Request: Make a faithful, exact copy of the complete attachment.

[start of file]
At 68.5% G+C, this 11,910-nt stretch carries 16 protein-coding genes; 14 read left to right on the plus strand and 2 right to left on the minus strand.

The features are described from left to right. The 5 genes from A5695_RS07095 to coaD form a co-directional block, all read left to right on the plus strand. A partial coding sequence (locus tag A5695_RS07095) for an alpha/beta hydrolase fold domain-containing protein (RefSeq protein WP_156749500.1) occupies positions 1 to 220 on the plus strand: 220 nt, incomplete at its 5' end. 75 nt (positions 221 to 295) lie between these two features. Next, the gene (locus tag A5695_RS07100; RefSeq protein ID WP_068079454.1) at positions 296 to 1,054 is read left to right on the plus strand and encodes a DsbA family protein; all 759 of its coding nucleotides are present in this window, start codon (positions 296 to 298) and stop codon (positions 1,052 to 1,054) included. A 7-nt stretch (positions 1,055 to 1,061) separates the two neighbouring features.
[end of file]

At 68.5% G+C, this 11,910-nt stretch carries 16 protein-coding genes; 14 read left to right on the plus strand and 2 right to left on the minus strand.

The features are described from left to right. The 5 genes from A5695_RS07095 to coaD form a co-directional block, all read left to right on the plus strand. A partial coding sequence (locus tag A5695_RS07095) for an alpha/beta hydrolase fold domain-containing protein (RefSeq protein WP_156749500.1) occupies positions 1 to 220 on the plus strand: 220 nt, incomplete at its 5' end. 75 nt (positions 221 to 295) lie between these two features. Next, the gene (locus tag A5695_RS07100; RefSeq protein ID WP_068079454.1) at positions 296 to 1,054 is read left to right on the plus strand and encodes a DsbA family protein; all 759 of its coding nucleotides are present in this window, start codon (positions 296 to 298) and stop codon (positions 1,052 to 1,054) included. A 7-nt stretch (positions 1,055 to 1,061) separates the two neighbouring features.